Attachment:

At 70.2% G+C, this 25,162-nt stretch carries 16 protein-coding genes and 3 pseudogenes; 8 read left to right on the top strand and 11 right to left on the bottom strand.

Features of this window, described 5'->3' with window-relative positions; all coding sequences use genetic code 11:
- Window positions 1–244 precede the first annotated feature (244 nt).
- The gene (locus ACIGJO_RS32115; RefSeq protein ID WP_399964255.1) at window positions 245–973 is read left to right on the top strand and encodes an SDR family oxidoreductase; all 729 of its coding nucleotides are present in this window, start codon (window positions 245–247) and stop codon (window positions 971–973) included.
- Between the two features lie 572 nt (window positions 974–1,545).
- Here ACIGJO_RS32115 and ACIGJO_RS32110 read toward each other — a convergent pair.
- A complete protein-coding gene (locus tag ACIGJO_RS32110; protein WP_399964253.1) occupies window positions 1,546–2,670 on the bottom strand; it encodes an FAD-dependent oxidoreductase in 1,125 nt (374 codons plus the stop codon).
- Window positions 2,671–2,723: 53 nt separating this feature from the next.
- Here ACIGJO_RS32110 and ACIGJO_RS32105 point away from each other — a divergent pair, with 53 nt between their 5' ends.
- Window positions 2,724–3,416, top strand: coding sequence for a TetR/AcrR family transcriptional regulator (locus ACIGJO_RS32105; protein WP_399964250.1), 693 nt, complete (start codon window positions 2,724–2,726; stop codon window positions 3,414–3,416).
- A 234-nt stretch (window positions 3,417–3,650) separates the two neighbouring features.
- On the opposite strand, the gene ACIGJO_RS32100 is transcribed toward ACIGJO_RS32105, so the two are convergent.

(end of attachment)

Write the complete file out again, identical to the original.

At 70.2% G+C, this 25,162-nt stretch carries 16 protein-coding genes and 3 pseudogenes; 8 read left to right on the top strand and 11 right to left on the bottom strand.

Features of this window, described 5'->3' with window-relative positions; all coding sequences use genetic code 11:
- Window positions 1–244 precede the first annotated feature (244 nt).
- The gene (locus ACIGJO_RS32115; RefSeq protein ID WP_399964255.1) at window positions 245–973 is read left to right on the top strand and encodes an SDR family oxidoreductase; all 729 of its coding nucleotides are present in this window, start codon (window positions 245–247) and stop codon (window positions 971–973) included.
- Between the two features lie 572 nt (window positions 974–1,545).
- Here ACIGJO_RS32115 and ACIGJO_RS32110 read toward each other — a convergent pair.
- A complete protein-coding gene (locus tag ACIGJO_RS32110; protein WP_399964253.1) occupies window positions 1,546–2,670 on the bottom strand; it encodes an FAD-dependent oxidoreductase in 1,125 nt (374 codons plus the stop codon).
- Window positions 2,671–2,723: 53 nt separating this feature from the next.
- Here ACIGJO_RS32110 and ACIGJO_RS32105 point away from each other — a divergent pair, with 53 nt between their 5' ends.
- Window positions 2,724–3,416, top strand: coding sequence for a TetR/AcrR family transcriptional regulator (locus ACIGJO_RS32105; protein WP_399964250.1), 693 nt, complete (start codon window positions 2,724–2,726; stop codon window positions 3,414–3,416).
- A 234-nt stretch (window positions 3,417–3,650) separates the two neighbouring features.
- On the opposite strand, the gene ACIGJO_RS32100 is transcribed toward ACIGJO_RS32105, so the two are convergent.